You see, immediately following a punishing workout, the muscles are desperate to replenish their spent glycogen stores. The body can supply their needs by mobilizing body fat or by converting protein to glycogen, but these processes take time! And your muscles are thirsty! They need their glycogen NOW, dammit! Here's where the magical non insulin mediated glucose transport comes in. In the period of time immediately following a workout, we can fly in an emergency shipment of nutrients and amino acids directly to the muscles in a sugar airlift. It's the most direct line from mouth to muscle you'll ever get, so it's a good idea to take advantage of it.

Why? RECOVERY. As you all know, 5-6 workouts a week is brutal, and there's nothing like a bad case of DOMS to wreck your day. And it's not just about soreness: faster recovery means you're able to hit the workouts harder more often, thereby providing greater stimulus and growth to your muscles and central nervous system. Faster recovery means fewer injuries, and less likelihood of illness or overtraining. Remember: we do not get stronger in the gym. All we do in the gym is controlled damage to ourselves. We get stronger as a result of our body's response to that damage, so it is in our best interests to maximize our recovery by as many (legal/safe) means as are available to us.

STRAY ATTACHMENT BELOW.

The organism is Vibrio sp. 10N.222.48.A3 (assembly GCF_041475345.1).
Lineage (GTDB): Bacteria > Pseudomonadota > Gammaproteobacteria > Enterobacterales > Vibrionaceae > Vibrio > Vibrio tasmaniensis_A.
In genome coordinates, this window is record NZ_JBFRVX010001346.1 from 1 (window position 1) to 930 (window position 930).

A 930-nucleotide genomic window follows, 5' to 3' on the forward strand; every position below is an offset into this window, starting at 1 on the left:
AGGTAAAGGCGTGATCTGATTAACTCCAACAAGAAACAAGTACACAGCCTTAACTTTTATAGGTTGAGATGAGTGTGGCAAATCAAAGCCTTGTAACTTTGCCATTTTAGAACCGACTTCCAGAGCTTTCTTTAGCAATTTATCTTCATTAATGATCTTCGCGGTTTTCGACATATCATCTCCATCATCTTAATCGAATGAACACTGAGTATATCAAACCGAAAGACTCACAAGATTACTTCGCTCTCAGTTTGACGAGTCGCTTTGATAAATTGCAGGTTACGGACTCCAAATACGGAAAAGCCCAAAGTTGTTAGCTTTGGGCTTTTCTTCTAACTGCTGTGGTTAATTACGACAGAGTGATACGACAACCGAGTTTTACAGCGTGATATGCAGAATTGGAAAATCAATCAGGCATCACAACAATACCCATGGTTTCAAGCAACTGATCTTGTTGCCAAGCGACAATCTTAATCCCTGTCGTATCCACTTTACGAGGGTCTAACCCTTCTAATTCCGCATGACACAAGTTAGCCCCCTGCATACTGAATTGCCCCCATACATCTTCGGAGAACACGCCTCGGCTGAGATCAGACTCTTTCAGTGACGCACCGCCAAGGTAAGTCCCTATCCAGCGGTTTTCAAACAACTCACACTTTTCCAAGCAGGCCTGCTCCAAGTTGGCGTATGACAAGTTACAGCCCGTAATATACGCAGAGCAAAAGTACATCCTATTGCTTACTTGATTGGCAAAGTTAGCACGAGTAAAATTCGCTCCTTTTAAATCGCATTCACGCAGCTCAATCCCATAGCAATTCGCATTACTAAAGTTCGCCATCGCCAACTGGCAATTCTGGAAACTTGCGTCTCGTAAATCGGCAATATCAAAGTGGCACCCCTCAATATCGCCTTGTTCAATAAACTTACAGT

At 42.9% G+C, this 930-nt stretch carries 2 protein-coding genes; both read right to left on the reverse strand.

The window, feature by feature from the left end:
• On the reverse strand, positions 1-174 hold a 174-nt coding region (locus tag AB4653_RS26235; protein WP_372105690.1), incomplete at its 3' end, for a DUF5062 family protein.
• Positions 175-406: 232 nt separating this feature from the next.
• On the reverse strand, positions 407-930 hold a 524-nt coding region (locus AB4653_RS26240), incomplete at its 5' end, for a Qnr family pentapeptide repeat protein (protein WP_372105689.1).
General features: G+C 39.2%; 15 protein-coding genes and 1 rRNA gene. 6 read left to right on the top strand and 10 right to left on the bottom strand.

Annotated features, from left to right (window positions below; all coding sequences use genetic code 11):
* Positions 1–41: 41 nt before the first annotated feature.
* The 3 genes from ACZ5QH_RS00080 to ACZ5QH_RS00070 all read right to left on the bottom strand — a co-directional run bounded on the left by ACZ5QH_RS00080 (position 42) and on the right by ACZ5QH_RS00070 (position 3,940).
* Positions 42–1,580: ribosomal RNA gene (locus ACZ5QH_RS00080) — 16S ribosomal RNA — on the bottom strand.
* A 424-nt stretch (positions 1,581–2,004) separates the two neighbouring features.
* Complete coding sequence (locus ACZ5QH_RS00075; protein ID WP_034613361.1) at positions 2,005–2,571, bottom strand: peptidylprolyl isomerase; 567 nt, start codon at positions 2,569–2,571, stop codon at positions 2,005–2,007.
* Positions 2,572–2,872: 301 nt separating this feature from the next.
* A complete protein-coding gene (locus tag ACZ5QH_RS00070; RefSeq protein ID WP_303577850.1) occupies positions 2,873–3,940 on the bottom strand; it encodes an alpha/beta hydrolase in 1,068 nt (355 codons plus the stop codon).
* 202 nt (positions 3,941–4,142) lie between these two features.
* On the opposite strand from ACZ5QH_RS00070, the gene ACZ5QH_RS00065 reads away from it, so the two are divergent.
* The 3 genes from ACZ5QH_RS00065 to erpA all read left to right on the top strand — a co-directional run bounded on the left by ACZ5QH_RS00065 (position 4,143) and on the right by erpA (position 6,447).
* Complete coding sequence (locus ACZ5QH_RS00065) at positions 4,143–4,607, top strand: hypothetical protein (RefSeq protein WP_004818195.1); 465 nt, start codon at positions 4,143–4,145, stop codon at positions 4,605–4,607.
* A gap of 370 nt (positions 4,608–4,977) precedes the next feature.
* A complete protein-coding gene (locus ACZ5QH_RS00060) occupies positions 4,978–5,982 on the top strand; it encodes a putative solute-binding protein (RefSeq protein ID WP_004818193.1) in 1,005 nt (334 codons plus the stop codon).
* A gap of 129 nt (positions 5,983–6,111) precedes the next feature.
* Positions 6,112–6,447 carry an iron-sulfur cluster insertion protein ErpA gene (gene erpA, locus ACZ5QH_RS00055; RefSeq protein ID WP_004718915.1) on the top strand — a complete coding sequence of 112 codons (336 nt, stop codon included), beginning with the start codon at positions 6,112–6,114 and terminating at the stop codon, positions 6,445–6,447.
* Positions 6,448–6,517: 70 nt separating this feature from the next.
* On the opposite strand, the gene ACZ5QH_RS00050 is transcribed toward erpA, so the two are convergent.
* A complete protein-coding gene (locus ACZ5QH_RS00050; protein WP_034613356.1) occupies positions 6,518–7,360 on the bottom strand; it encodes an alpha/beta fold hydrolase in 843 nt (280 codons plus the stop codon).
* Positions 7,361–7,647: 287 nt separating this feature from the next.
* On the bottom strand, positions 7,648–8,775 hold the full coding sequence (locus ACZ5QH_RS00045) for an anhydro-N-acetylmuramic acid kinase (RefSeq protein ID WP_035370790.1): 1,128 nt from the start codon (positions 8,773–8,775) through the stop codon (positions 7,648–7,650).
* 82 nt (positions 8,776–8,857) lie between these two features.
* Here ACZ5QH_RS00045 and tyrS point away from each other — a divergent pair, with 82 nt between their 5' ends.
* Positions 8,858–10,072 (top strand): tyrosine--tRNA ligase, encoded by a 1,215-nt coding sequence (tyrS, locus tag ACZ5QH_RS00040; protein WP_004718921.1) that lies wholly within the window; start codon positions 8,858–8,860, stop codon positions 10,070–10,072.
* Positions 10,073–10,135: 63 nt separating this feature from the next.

The What

Hopefully by now I've convinced you that PWO nutrition is a good idea. "But what," you're asking, "should I EAT? Which is better, Gatorade or Muscle Milk?" The answer, of course, is neither. Sure, you could lay out $50 for a tub of chalky-tasting chemicals specially formulated by marketing agents with a penchant for the letter "X," but why bother? There are cheaper, healthier and tastier options.